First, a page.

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The Eating Journey

Guide to: Baby’s first year of food

From a tiny newborn to a determined 1-year-old, the first 12 months of baby’s life are a time of incredible growth and development. Giving them a well-balanced diet will help aid this period of growth. 

But what does a well-balanced diet consist of? 

This food guide outlines the nutrients baby needs to kickstart a life of great health.

Recommended feeding guide for the first year

Months 0-4: Breastfeeding or formula feeding

If it works for mom and baby, breastfeeding is best. Breast milk provides all the nutrients baby needs for their developing immune system, gut microbiome, and growth and development. Breast milk also offers early flavor training for little ones, important for establishing lifelong healthy eating.

It’s also quick and convenient—no powder to mix or bottles to sterilize—which feels like a lifesaver when you have a frantically hungry baby!

But for many reasons breastfeeding isn’t always successful. It can be painful initially and takes practice for both mom and baby. Breastfeeding while out in public isn’t always easy and returning to work while breastfeeding can be challenging.

Formula feeding also provides baby with essential nutrients and provides more flexibility for mom - now your partner can help out with those night feeds! The downside is it’s more expensive than breastfeeding and doesn’t offer the same microbiome benefits as breastmilk.

But whether baby is breastfed, formula fed or a mixture of both, as long as baby is fed in a secure, loving environment they’re off to a great start.

Months 4-6: Flavor training and simple foods

Now’s great to introduce tiny amounts of single vegetables to kick-start early flavor training.

Make pureed vegetables runny by mixing with cooled boiled water, breastmilk, or formula. Support baby upright, either in your lap or highchair, and offer ¼ teaspoon of runny puree after their milk feed.

Chances are more puree will end up on baby, but that’s okay, this time is about the experience, not nutrition.

Months 5-6: Foods for nutrition

Milk feeding is still important, but baby now needs nutrients from food for growth and development.

So how do you know baby’s ready to start solids? Key signs include:

    • Baby can sit upright and hold their head up well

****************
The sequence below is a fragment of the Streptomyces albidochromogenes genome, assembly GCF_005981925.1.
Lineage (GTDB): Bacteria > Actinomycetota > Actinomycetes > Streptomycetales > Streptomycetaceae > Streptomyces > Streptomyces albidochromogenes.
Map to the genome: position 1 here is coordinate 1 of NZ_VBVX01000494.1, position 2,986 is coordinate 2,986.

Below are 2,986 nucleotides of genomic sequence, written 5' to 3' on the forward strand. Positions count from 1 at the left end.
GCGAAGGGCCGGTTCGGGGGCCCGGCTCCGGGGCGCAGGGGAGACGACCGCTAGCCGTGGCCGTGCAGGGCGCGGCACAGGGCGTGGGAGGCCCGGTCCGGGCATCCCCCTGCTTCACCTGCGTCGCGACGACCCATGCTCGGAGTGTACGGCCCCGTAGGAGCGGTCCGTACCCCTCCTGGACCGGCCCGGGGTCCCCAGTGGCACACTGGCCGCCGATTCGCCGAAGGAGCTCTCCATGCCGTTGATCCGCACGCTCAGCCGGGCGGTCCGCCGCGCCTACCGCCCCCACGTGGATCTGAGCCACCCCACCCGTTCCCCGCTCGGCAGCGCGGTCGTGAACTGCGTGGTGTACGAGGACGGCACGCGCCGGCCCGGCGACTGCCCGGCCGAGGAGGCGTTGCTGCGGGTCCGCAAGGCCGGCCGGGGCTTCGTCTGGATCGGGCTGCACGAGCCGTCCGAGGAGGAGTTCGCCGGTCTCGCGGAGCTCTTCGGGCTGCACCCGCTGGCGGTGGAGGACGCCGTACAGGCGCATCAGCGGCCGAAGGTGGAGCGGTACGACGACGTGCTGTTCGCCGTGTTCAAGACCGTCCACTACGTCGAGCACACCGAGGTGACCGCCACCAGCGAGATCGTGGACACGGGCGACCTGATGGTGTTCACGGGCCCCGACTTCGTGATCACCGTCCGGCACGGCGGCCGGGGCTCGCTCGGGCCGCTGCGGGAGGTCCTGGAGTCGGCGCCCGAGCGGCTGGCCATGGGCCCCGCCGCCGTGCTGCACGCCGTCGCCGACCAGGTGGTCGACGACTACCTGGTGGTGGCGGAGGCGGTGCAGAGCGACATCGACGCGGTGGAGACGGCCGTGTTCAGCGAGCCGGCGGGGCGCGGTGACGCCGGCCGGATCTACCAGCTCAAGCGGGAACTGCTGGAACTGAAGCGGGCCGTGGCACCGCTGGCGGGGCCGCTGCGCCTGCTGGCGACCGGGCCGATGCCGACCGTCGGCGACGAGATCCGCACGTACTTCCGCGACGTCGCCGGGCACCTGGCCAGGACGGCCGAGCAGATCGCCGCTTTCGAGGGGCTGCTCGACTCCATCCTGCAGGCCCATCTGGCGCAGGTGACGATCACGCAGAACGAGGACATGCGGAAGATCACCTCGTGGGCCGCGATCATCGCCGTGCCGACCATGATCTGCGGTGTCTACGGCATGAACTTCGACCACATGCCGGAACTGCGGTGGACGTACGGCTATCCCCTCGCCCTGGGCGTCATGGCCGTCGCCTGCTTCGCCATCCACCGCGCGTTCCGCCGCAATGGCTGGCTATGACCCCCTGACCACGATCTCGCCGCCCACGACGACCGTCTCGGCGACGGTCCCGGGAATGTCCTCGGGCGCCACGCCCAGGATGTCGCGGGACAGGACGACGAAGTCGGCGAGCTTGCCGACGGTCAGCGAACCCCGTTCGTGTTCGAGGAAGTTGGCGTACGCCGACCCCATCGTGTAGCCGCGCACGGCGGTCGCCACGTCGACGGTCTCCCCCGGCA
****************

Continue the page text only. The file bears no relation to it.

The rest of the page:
• Shows interest in food—reaching for food and watching you eat
    • Lost the tongue-thrust reflex
    • Able to swallow food
    • Opens their mouth when food’s offered

Key foods to offer should focus on providing sufficient iron, zinc, protein and good fats. Meat and vegetables make for excellent first options. Remember, baby’s tummy is still small so offer solids after their milk feed.

Months 6-12: Foods for nutrition and texture

These next 6 months you’ll see baby really flourish and become a confident eater (with the right support and healthy foods, of course).

Continue to offer vegetables, meat, well-cooked egg, dairy, and fish. Introduce thicker, lumpier puree and when ready offer soft finger foods and bite-size pieces of age-appropriate food. Fresh fruit in moderation is good and it’ll also be time to introduce water.

Milk feeding is still important, especially morning and night. Somewhere between 8 – 10 months baby may start having solids before their milk feed.

It’s important to introduce foods with different textures before age 8 months, because if left too long it can increase food fussiness and decrease acceptance of new foods.

And remember, baby is still learning to chew so be mindful of foods baby could choke on, especially raw vegetables such as carrots and bell peppers, hard fruits including apples and unripe pears, whole peas, and uncooked raisins.

As a good rule of thumb, if the food can’t dissolve in baby’s mouth or be mashed, leave it out until later.

Foods to delay until age 1

Honey can cause infant botulism, a serious illness caused by the bacteria Clostridium botulinum. Symptoms include poor feeding, floppiness, and trouble breathing.